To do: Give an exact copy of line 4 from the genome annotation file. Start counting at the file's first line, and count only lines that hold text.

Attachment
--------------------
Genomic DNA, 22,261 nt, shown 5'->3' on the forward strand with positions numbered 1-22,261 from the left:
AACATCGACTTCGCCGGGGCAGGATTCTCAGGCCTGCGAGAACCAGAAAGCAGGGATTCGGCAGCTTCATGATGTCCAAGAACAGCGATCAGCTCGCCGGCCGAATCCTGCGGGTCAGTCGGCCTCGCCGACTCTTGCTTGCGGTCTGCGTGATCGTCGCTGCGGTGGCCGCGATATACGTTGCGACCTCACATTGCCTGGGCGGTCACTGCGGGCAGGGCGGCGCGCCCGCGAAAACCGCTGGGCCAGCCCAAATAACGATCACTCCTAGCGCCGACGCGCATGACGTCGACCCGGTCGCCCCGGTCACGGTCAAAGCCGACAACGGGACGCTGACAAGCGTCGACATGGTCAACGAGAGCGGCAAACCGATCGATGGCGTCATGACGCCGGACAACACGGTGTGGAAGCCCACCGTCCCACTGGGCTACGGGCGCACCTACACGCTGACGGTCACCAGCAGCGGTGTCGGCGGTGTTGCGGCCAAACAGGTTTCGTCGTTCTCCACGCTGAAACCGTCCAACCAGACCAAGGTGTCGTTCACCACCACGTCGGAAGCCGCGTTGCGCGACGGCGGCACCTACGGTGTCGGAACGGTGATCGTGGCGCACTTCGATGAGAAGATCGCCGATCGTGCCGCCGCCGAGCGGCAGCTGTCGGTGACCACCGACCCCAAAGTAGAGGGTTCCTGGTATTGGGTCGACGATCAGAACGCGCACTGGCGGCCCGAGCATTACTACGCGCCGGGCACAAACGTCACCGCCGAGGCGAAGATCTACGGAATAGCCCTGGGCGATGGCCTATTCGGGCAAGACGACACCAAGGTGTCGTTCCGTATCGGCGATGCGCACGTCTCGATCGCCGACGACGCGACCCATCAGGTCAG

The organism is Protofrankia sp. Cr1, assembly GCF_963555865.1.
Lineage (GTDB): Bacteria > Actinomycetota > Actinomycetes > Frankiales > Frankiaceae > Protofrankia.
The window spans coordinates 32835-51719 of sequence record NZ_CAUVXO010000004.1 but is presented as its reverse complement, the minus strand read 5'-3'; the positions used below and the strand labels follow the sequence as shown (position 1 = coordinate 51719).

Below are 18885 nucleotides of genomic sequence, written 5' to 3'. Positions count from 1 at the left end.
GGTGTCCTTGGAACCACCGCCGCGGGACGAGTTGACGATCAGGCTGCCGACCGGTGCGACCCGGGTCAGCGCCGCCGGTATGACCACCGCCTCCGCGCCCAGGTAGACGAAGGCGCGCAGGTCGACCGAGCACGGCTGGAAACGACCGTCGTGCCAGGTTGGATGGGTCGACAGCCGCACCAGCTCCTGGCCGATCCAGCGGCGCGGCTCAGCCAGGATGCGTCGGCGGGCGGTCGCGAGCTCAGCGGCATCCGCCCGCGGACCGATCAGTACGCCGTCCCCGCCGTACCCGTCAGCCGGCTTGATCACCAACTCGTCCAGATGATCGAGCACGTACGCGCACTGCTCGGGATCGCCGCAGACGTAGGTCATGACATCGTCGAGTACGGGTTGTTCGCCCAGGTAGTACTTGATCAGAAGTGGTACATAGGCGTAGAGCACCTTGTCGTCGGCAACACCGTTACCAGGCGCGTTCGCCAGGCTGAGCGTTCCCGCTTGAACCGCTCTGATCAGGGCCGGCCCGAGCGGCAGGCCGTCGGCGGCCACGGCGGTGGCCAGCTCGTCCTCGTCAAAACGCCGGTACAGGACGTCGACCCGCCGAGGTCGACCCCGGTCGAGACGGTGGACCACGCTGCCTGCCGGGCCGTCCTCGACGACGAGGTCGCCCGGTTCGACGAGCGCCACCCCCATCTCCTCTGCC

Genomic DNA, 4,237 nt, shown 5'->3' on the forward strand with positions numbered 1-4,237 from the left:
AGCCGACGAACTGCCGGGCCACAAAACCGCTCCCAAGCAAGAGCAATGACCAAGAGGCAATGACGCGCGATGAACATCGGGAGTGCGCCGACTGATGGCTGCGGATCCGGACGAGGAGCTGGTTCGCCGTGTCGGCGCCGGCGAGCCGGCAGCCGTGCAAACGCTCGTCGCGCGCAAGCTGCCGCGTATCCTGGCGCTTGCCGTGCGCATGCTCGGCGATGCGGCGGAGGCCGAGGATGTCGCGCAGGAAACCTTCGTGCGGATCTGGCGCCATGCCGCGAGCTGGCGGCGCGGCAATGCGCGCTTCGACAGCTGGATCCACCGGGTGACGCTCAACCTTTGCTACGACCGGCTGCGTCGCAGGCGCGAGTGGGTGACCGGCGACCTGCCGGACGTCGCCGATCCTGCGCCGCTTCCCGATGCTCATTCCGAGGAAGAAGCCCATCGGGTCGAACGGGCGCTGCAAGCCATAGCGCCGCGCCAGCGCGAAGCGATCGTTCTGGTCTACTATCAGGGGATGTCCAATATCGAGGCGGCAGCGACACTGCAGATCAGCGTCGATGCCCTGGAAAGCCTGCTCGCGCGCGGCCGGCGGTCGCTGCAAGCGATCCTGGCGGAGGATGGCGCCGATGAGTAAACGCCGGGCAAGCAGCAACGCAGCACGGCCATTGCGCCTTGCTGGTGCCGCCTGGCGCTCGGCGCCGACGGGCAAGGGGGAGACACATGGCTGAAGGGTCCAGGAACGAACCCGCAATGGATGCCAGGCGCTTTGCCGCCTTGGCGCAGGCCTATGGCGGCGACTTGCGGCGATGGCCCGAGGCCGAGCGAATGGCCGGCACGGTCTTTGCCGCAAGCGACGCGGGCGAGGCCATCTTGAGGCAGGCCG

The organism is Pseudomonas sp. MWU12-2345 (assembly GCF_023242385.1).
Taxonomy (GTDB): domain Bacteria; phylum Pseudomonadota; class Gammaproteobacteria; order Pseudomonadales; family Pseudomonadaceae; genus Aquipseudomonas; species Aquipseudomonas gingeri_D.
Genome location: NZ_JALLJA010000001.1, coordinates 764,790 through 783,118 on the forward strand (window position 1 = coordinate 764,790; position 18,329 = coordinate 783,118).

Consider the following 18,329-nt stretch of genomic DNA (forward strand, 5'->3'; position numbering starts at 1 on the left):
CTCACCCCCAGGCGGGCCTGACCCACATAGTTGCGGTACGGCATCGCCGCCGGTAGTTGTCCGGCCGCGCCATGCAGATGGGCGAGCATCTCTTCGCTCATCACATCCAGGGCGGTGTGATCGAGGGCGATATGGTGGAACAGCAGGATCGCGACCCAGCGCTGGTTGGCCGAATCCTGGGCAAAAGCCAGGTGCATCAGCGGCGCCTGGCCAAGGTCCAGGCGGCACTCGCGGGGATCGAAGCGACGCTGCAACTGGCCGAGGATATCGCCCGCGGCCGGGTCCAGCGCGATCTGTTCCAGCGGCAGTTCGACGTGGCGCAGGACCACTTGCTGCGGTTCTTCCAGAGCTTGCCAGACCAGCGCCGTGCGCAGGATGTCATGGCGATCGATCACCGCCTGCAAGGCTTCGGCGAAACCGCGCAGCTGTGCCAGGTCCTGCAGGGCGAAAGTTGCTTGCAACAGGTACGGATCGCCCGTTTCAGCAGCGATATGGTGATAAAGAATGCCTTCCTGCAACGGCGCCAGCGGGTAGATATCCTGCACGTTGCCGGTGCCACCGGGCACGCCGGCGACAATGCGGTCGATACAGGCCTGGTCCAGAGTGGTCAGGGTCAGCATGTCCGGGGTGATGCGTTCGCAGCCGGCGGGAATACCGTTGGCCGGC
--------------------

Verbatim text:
Lineage (GTDB): Bacteria > Actinomycetota > Actinomycetes > Frankiales > Frankiaceae > Protofrankia.